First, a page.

Make Part 2 of inspections reports publicly available, which currently remain nonpublic if the firm addresses them to the Board's satisfaction within 12 months after the issue date.

Give the PCAOB the power, under law, to review or stop mergers and acquisitions by firms that are contrary to the public interest or that may cause independence violations.

Put teeth into the inspection process so that audit firms bear consequences for their failures (McKenna, 2010).

Works Cited

AICPA. (1972). AU Section 560 Subsequent Events. Retrieved December 2, 2011 from:

FASB. (1981). Statement of Financial Accounting Standards No. 48). Retrieved December 2, 2011 from:…… [read more]

Accounting and Financial Statements Term Paper

… Starting with the amount of equity shown at the end of the previous fiscal year, net income is added and then cash dividends paid to the owners are subtracted. If owners contributed any additional capitol this amount, such as the sale of new shares, is also added to the equity. Any capitol withdrawn by the owners is shown as a loss and equity is subtracted. Taken together these the additions and subtractions show the changes in owner equity from one fiscal year to the next.

The Statement of Cash Flows

A statement of cash flows gives investors and creditors pertinent data about a firm's cash receipts and cash payments for its operation, investments, and financing during an accounting period. All public companies are required to prepare and publish this statement. Statements of cash flows are necessary because of the use of accrual accounting, which recognized revenues and costs when they occur, not when actual cash changes hands. This results in a difference between what is reported as sales, expenses and profits and the amount of cash that actually flows into and out of the business during a period of time.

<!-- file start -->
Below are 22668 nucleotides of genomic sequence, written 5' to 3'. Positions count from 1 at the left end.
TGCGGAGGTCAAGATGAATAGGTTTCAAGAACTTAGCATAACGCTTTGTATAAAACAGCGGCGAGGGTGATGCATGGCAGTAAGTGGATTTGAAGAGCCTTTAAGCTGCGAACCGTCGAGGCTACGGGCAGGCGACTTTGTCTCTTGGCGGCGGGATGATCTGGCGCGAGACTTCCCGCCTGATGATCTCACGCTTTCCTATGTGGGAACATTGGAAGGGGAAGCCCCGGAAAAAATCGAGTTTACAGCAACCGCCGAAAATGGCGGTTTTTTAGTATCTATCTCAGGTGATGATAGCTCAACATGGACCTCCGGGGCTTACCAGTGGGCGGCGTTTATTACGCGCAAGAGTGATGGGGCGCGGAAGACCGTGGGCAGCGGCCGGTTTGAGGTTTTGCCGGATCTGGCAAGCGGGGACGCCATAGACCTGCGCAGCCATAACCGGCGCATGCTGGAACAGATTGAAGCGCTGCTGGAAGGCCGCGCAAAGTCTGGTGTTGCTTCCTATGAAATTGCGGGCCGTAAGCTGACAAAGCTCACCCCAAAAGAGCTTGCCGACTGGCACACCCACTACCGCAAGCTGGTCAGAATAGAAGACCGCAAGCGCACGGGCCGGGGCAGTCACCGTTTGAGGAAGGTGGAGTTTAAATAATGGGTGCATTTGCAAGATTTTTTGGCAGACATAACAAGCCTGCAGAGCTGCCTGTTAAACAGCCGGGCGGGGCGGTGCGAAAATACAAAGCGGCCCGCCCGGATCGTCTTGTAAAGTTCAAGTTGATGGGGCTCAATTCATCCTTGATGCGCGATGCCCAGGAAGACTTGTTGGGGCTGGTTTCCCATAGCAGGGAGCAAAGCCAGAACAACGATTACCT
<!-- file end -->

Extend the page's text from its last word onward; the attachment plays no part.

This statement provides investors, creditors, and other interested parties with critical information; for example if a firm's income statement reports rising earnings, yet at the same time the statement of cash flows reveals that the firm's inventory is rising faster than sales, this could be an indication that demand for the firm's products is softening. This may be an indication of future financial difficulty.


The four financial statements all have one common purpose, to evaluate the economic health of a business. They are interactive in the sense that each one affects or is affected by the other in one way or another. These statements provide indispensable information to assist managers, investors and creditors when making financial judgments.


Kurtz, D.L. (2010). Contemporary Business, 13th ed. Hoboken, NJ: John Wiley…… [read more]

Advanced Financial Reporting and Theory Essay


In a speech on February 9, 2011 in Brussels, the new chairman of the International Accounting Standards Board (IASB) Hans Hoogervorst discusses the issue of the role that financial reporting plays in society. His points were that financial reporting… [read more]

Accounting Information System Essay

… Accounting Information System

Greater Providence Deposit and Trust needs more effective control and audit procedures over the disbursement of loan funds, with greater oversight and validation of approved customers getting the loan amounts by check, not by cash. A fundamental flaw in the processes Providence relied on was to allow a person with audit control over the financial statements to allow have loan origination and decision-making authority eventually up to $25.000. A fundamental design criterion for ensuring auditor employees do not gain access to loans and embezzle is to both rotate auditors through an organization while also never allowing anyone with audit clearances to also have loan approval authority (Van Wijk, Holmes, 2007). Clearly Providence Deposit and Trust broke this fundamental rule of sound risk management. Creating an effective division of labor across auditing, accounting, and loan management can avert millions of dollars in embezzlement over time, ensuring auditing procedures track transactions by originator and requiring identification before dispersements are made (Wells, 1998).